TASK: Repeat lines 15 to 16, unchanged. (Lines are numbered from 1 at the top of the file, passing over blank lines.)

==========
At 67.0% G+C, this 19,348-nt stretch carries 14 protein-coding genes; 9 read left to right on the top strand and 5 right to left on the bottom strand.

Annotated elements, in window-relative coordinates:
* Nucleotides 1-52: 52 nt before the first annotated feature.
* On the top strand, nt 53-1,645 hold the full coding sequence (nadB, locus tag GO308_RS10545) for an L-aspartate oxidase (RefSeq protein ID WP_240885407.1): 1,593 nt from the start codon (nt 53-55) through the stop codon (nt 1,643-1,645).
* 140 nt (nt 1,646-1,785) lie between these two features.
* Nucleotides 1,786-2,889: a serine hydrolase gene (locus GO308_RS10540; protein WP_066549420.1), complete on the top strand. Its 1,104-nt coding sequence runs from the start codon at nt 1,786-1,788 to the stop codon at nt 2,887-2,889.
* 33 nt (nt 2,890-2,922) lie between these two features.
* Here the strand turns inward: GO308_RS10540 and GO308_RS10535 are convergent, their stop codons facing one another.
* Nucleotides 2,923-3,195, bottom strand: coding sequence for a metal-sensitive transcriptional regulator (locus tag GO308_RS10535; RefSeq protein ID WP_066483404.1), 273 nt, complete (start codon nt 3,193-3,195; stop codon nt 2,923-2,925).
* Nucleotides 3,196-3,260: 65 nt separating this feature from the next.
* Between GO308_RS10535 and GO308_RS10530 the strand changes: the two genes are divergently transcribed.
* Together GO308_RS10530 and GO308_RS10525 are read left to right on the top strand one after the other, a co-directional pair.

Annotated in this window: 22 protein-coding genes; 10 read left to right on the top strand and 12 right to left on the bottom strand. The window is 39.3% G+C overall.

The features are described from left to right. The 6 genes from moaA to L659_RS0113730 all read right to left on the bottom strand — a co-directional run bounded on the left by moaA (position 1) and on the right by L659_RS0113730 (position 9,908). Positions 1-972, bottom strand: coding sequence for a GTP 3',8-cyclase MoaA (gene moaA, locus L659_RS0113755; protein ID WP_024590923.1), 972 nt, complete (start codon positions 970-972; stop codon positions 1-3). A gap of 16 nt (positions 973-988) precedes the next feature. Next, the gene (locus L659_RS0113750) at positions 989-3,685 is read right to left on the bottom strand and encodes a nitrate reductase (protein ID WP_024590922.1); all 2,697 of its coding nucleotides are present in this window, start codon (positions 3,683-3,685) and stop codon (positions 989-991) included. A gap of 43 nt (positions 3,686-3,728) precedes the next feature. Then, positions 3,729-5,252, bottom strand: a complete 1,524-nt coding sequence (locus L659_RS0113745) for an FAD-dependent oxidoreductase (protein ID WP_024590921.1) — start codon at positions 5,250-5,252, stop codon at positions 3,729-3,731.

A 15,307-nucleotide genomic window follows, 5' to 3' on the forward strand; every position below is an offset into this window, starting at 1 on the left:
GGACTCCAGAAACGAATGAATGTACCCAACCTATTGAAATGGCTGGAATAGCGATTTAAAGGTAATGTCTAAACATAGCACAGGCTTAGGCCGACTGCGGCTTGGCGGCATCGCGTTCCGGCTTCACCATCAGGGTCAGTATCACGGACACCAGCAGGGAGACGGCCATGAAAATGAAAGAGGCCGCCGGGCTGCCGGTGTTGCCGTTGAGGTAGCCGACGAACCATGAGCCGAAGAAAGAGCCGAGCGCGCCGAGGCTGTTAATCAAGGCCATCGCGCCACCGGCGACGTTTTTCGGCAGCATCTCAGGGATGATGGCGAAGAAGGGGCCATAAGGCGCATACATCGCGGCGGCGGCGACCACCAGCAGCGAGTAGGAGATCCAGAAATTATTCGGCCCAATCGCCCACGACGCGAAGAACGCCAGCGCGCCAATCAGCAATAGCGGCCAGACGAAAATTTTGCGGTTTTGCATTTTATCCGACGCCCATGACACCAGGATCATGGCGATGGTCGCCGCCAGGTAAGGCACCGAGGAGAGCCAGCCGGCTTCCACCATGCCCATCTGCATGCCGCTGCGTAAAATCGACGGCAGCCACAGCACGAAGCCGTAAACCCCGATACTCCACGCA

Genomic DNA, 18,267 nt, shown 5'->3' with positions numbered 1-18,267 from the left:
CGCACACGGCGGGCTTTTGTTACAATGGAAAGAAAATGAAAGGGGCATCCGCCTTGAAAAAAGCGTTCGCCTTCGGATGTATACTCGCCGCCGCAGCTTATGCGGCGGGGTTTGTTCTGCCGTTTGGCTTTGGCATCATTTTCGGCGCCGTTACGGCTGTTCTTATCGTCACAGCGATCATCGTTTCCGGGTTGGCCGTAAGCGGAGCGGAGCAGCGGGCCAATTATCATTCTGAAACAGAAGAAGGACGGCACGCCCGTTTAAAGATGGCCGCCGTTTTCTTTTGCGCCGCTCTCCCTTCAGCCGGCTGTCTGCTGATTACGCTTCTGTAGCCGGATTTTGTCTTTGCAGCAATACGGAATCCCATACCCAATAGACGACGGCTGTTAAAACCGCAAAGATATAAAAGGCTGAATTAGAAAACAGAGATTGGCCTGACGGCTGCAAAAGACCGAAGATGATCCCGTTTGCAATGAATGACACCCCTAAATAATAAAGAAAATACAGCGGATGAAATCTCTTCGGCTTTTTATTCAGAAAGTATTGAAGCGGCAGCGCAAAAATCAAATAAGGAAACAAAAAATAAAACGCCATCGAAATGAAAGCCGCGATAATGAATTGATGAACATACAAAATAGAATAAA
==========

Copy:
A 15,307-nucleotide genomic window follows, 5' to 3' on the forward strand; every position below is an offset into this window, starting at 1 on the left:
GGACTCCAGAAACGAATGAATGTACCCAACCTATTGAAATGGCTGGAATAGCGATTTAAAGGTAATGTCTAAACATAGCACAGGCTTAGGCCGACTGCGGCTTGGCGGCATCGCGTTCCGGCTTCACCATCAGGGTCAGTATCACGGACACCAGCAGGGAGACGGCCATGAAAATGAAAGAGGCCGCCGGGCTGCCGGTGTTGCCGTTGAGGTAGCCGACGAACCATGAGCCGAAGAAAGAGCCGAGCGCGCCGAGGCTGTTAATCAAGGCCATCGCGCCACCGGCGACGTTTTTCGGCAGCATCTCAGGGATGATGGCGAAGAAGGGGCCATAAGGCGCATACATCGCGGCGGCGGCGACCACCAGCAGCGAGTAGGAGATCCAGAAATTATTCGGCCCAATCGCCCACGACGCGAAGAACGCCAGCGCGCCAATCAGCAATAGCGGCCAGACGAAAATTTTGCGGTTTTGCATTTTATCCGACGCCCATGACACCAGGATCATGGCGATGGTCGCCGCCAGGTAAGGCACCGAGGAGAGCCAGCCGGCTTCCACCATGCCCATCTGCATGCCGCTGCGTAAAATCGACGGCAGCCACAGCACGAAGCCGTAAACCCCGATACTCCACGCA